By Aanandi Ross
“Just Don’t,” our February Teachings from Swami Nirmalananda and Rukmini Abbruzzi, inspires me to rededicate myself to practicing yoga’s yamas — uplifting lifestyle practices. I feel the richness of these five practices. They offer huge possibilities for me; for every human being. Some have been more up front in my life at different times. Some have evolved through different stages. What shall I return to first?
Ahimsa, first on the list, means do no harm to others. I think of the many spiders I’ve encountered in my life. I’ve slipped a cup over them, slid a card underneath and carried it all out the door. It’s never really bothered me too much, except for one time when there was a very big spider, large and thick. It stopped me right in my tracks. For a moment I stood in the middle of the kitchen, before remembering to breathe.
Finding my inner warrior, I mustered up the courage to help him or her get back outside. It felt good to have helped the spider. Of course, I continue to work on my aggressive impulses when they arise. My driving habits, however, still offer me something to work on. Sometimes I still speed, which could be harmful. Maybe after publicly disclosing this, I won’t anymore.
Practicing satya requires that you speak only truth. I find speaking only truth so much easier. Have you noticed this? It is a practice, and it takes practice. Yet it is freeing as it simplifies life. The words flow out so much more easily, even when it’s challenging to tell a truth. It feels “right” in my gut.
Asteya means don’t steal. The article reminded me that I caught myself stealing a while back. At the dentist’s tea table, I had just poured myself a cup of spice tea when I saw another choice — an organic, chocolate mint tea — a flavor I had not seen before. Oh, how delightful to try later, I thought. It is not my habit to take extra free goodies. Doing so on this occasion obviously bothered me on some level because I remembered the incident. Next time I go to the dentist, I will bring a teabag to leave there. It’s in my calendar.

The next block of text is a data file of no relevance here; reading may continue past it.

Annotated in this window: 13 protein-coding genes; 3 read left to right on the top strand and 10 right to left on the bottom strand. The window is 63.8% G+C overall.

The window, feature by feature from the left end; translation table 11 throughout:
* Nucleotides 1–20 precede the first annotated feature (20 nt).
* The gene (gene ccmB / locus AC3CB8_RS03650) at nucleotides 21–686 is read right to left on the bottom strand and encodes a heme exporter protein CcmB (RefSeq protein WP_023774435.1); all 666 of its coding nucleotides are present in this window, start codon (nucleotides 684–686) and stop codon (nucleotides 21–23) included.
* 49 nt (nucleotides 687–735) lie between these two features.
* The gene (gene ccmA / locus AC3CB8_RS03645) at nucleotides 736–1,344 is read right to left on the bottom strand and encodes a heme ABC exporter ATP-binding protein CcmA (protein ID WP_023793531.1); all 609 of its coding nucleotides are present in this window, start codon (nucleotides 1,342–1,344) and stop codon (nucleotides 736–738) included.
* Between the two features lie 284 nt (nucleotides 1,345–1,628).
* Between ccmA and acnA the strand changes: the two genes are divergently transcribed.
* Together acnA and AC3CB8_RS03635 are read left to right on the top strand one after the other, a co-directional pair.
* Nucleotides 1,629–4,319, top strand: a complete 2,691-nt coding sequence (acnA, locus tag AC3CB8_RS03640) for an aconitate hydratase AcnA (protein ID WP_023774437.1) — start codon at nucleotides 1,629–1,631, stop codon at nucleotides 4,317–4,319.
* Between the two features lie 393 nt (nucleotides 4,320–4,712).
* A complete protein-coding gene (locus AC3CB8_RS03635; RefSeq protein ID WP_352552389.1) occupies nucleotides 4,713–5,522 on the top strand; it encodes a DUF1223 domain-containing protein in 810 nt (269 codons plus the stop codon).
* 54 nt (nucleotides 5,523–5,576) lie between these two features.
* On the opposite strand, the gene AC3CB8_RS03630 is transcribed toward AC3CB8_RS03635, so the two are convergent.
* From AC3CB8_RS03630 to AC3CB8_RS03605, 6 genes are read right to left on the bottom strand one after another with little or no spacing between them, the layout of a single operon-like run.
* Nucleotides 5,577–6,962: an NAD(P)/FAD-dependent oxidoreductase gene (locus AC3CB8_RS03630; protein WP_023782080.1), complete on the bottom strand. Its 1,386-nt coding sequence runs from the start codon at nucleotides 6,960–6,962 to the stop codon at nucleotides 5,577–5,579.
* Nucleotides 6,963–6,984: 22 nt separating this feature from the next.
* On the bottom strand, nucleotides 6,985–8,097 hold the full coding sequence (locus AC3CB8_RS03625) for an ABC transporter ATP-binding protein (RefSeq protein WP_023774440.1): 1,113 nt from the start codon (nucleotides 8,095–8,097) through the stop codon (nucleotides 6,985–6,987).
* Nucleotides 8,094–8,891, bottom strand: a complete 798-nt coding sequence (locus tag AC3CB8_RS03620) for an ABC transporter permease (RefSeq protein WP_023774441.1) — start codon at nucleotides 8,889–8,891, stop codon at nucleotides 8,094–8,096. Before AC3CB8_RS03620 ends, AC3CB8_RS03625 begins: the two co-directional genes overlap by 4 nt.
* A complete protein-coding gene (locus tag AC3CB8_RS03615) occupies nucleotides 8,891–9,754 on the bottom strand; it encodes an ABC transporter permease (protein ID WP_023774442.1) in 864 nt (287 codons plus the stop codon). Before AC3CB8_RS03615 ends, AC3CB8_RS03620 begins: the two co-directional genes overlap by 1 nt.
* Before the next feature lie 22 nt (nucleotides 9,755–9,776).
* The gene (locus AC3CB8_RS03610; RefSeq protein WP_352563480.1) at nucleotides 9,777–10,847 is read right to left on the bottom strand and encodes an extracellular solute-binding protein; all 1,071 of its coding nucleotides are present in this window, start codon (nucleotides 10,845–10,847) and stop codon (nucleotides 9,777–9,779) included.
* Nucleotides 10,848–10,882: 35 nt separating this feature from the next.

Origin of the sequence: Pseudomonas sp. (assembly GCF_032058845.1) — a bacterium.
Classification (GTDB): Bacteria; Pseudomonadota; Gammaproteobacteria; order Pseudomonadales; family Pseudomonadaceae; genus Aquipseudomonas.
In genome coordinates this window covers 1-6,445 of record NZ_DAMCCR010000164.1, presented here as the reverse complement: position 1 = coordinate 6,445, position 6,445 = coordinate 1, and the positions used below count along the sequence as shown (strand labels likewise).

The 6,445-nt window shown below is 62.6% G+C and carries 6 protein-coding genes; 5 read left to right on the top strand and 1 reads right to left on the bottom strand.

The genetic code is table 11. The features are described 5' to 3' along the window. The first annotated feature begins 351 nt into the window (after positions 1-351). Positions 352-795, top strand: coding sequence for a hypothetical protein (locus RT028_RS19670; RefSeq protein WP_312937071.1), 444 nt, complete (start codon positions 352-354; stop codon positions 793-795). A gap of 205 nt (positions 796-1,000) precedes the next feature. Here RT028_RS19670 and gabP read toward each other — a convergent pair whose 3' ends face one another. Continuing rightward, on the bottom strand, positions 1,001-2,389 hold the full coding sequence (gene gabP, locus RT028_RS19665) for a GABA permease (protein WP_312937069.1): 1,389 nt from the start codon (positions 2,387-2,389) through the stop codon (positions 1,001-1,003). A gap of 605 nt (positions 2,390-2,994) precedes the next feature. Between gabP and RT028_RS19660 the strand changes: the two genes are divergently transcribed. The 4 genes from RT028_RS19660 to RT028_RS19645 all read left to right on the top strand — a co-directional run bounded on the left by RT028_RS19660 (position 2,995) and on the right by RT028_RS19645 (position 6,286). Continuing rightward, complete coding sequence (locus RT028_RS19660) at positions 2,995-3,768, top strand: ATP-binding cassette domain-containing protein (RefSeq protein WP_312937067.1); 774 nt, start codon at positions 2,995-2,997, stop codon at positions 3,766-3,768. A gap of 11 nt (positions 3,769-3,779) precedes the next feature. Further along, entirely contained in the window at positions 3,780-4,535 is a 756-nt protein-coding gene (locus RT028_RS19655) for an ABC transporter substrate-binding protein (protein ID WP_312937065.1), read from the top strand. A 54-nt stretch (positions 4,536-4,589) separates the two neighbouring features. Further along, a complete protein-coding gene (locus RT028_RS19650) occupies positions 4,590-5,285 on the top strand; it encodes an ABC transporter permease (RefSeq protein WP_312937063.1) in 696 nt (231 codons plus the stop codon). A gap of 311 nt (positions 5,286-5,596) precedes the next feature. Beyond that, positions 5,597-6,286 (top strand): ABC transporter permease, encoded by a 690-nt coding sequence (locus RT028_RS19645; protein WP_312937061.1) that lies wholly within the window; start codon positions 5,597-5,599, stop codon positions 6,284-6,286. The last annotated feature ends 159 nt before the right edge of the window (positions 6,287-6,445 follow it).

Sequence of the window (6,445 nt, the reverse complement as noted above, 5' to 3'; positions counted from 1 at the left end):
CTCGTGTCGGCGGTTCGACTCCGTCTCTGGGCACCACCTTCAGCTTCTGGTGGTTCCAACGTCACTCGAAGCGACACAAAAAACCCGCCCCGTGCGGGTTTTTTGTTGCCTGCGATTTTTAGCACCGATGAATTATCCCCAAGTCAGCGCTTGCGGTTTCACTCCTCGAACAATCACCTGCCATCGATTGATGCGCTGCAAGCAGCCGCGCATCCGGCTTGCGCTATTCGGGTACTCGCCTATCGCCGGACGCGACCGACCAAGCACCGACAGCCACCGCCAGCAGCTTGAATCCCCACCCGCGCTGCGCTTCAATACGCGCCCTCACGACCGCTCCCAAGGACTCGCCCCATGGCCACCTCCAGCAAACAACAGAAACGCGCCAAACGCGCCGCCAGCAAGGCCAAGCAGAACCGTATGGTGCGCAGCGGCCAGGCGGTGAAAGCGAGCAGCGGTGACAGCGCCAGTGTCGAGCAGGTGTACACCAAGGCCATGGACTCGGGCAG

Regarding brahmacharya, celibacy, I recall a time in my early twenties when this practice was in the forefront of my life. I had already discovered that using the vehicle of a persona with a sexual flair was only causing pain and suffering. I cut my hair short and gained more than a few pounds. I had a yearning to know who I was beneath and beyond the needs and identities entangled in sexuality. A quote from Swamiji comes to mind, ”Work with your strengths and work on your weaknesses.”
Currently, I’m enjoying the practice of aparigraha, no more greediness. With a shift in my financial situation, I am practicing much more earnestly restraining myself from “grasping for things I don’t need.” It feels wonderful, putting things in perspective, helping me to re-organize my life.
Practicing yoga’s yamas, offers so much. They give you great ways to uplift yourself and keep your mind from pulling you out of Consciousness. In every moment there is choice. The yamas make this very clear. Practice the yamas. Just do.